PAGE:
Amotekun: Osinbajo, South-West govs, security officials may meet this week
•VP not against initiative – Source
BARRING any last-minute development, a tripartite meeting involving Vice-President Yemi Osinbajo, governors from the six states in the South-West and top security chiefs may hold this week, to resolve perceived grey areas in the formation of the security outfit, Amotekun, in Yorubaland.
The meeting is believed to be at the instance of President Muhammadu Buhari, with the primary goal of evolving a template that suits all concerned interests within the nation’s legal framework.
According to feelers, the Presidency was keen in having a template that aligns with Federal Government’s initiative of community policing, as part of measures aimed at boosting the security of lives and property across the country.
This urge was said to have informed the move by the Presidency to bring the South-West governors together in a meeting with relevant Federal Government officials to come up with a workable solution to the misconception about Amotekun in certain quarters.
There were reports at press time on Monday that President Buhari had asked Vice-President Osinbajo to meet this week with the governors and the top security officials of the Federal Government to develop a model that bring Amotekun under a legal framework.
Some analysts told the Nigerian Tribune last night that the success of the latest effort by the government could, in one stroke, address security concerns in the South-West, as well as allay the fears of those who wanted such a security arrangement to operate within the limits of the Nigerian constitution.
One of the sources, which confirmed the planned meeting, said: “It appears that another key purpose of the meeting to be presided over by the VP later this week in Abuja will be to have Amotekun operate effectively in the local communities, including leveraging the active support of the traditional institutions.”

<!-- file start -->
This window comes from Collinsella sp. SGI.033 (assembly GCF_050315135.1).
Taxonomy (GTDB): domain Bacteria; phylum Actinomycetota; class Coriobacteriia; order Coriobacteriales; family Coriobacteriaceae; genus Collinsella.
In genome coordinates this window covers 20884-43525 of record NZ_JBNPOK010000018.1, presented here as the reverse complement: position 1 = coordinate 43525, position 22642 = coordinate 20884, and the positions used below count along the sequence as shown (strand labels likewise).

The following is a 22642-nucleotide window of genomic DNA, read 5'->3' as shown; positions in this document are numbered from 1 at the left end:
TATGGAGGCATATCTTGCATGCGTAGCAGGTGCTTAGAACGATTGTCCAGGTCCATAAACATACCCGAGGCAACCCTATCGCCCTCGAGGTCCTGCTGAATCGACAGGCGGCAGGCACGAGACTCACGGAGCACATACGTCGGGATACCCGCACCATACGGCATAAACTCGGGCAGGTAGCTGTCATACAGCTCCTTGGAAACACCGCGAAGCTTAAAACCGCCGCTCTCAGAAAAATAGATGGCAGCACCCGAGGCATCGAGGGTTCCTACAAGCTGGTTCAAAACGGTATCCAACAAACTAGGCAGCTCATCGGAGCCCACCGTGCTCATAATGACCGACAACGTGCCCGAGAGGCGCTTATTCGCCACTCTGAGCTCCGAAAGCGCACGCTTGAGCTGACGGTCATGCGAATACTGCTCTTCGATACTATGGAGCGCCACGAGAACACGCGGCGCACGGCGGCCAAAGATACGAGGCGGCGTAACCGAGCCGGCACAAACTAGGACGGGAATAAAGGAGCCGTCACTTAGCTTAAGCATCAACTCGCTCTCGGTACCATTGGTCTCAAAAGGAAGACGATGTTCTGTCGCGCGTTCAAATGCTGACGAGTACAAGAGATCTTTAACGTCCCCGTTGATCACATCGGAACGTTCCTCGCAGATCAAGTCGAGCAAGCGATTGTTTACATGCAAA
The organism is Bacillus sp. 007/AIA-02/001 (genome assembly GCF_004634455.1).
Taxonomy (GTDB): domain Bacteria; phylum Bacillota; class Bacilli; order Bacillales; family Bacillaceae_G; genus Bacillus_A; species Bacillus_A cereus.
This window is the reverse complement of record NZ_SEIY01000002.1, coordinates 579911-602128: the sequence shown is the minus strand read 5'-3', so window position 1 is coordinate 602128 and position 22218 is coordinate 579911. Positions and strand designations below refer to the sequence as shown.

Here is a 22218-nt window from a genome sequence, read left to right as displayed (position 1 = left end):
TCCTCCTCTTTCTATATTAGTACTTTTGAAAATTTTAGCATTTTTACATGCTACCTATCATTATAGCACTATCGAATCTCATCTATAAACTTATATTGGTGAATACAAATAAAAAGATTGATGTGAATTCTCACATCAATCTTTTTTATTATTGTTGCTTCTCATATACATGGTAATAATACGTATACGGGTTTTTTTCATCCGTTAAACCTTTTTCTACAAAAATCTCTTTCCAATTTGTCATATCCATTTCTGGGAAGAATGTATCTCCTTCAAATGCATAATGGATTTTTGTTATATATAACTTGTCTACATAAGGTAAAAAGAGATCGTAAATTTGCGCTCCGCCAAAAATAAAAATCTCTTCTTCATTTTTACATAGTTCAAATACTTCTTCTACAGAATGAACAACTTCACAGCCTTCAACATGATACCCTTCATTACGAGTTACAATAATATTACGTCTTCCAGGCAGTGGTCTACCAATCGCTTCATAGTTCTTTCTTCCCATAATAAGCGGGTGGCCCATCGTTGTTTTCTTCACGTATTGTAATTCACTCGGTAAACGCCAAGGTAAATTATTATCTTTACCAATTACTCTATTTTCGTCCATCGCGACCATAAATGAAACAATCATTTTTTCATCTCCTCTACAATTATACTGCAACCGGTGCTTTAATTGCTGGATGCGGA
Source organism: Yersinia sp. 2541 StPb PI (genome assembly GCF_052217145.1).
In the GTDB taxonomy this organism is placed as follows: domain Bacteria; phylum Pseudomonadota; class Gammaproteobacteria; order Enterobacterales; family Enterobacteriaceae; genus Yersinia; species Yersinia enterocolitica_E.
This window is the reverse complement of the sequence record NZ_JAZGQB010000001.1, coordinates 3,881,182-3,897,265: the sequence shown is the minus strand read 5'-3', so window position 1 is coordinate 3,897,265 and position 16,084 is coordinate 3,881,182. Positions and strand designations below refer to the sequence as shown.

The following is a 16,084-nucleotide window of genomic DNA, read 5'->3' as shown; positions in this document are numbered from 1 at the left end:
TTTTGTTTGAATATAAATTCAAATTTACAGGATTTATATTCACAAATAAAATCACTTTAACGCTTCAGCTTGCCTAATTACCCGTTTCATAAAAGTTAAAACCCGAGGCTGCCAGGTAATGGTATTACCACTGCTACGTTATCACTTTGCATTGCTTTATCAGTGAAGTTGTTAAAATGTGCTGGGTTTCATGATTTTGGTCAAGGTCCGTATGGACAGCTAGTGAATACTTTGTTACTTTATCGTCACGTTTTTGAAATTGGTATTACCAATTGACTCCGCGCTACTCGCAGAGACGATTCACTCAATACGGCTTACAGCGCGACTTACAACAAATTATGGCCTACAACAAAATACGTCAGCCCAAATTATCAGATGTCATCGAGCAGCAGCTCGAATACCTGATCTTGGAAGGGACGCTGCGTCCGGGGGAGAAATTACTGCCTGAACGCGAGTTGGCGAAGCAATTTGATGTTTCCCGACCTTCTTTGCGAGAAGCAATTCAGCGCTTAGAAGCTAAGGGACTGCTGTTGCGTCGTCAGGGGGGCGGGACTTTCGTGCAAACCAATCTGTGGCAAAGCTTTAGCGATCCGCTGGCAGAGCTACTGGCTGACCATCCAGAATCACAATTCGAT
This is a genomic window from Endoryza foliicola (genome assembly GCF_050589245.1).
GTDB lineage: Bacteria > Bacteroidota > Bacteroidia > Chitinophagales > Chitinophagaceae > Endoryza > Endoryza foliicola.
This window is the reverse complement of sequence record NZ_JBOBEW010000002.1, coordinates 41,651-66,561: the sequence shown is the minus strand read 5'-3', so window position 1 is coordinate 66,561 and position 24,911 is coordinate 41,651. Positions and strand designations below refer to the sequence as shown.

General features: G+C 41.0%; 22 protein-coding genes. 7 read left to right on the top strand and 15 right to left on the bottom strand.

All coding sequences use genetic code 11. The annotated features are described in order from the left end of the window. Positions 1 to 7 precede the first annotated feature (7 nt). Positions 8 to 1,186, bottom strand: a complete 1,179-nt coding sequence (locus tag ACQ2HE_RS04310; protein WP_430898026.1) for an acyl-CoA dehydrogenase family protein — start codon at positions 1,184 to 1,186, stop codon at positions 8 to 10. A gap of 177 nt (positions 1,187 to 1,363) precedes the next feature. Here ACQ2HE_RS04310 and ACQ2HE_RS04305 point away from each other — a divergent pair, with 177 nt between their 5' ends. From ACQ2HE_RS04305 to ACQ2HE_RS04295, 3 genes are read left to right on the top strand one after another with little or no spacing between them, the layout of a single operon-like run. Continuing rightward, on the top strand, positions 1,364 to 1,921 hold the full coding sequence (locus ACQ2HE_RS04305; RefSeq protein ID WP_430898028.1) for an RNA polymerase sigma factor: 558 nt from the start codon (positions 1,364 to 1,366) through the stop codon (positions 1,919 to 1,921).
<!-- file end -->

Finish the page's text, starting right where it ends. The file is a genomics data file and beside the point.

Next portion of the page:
The source said: “What is happening now is that the president wants the vice president, a renowned advocate for community policing models and state police, to take another look at the Amotekun initiative alongside the six governors with a view to resolving all the grey areas and coming up with a model that suits all concerned interests.
“The president’s choice of the vice-president to oversee the review of the Amotekun structure is said to reflect Professor Osinbajo’s perceived support of the original idea that was later developed by the South-West governors into the Amotekun outfit.
“It is widely believed that Professor Osinbajo is a staunch advocate of state policing and the Buhari presidency has already given directives that the Nigeria Police embark on the ongoing implementation of the Community Policing model.
“This is why Osinbajo’s support for the Amotekun initiative is not a surprise to close watchers of government business and in government circles.”
The source explained that the president was desirous of all the issues pertaining to the regional security outfit were carefully addressed and amicably resolved, especially against the backdrop of misrepresentations by a few individuals.
According to the source, “because President Buhari is concerned that the matter be managed carefully in a way that addresses security fears that necessitated the Amotekun initiative in the first, instance while carrying along Federal Government’s security agencies, the vice president is said to be working out a template that will bring concerned federal agencies and the South-West states together and propose a way to keep the initiative and secure the support and understanding of the Federal Government.”
There were said to be concerned in official circles that if the Amotekun initiative was not properly managed, it could generate regional reactions capable of undermining other Federal Government agencies and degenerate into a needless political crisis.
It was, however, learnt that while the government “wants to ensure that such initiatives like Amotekun are within the constitutional framework,” the authorities did not “want to be seen as sabotaging the efforts of state governments to provide supplemental security efforts working with the existing security agencies in the land.”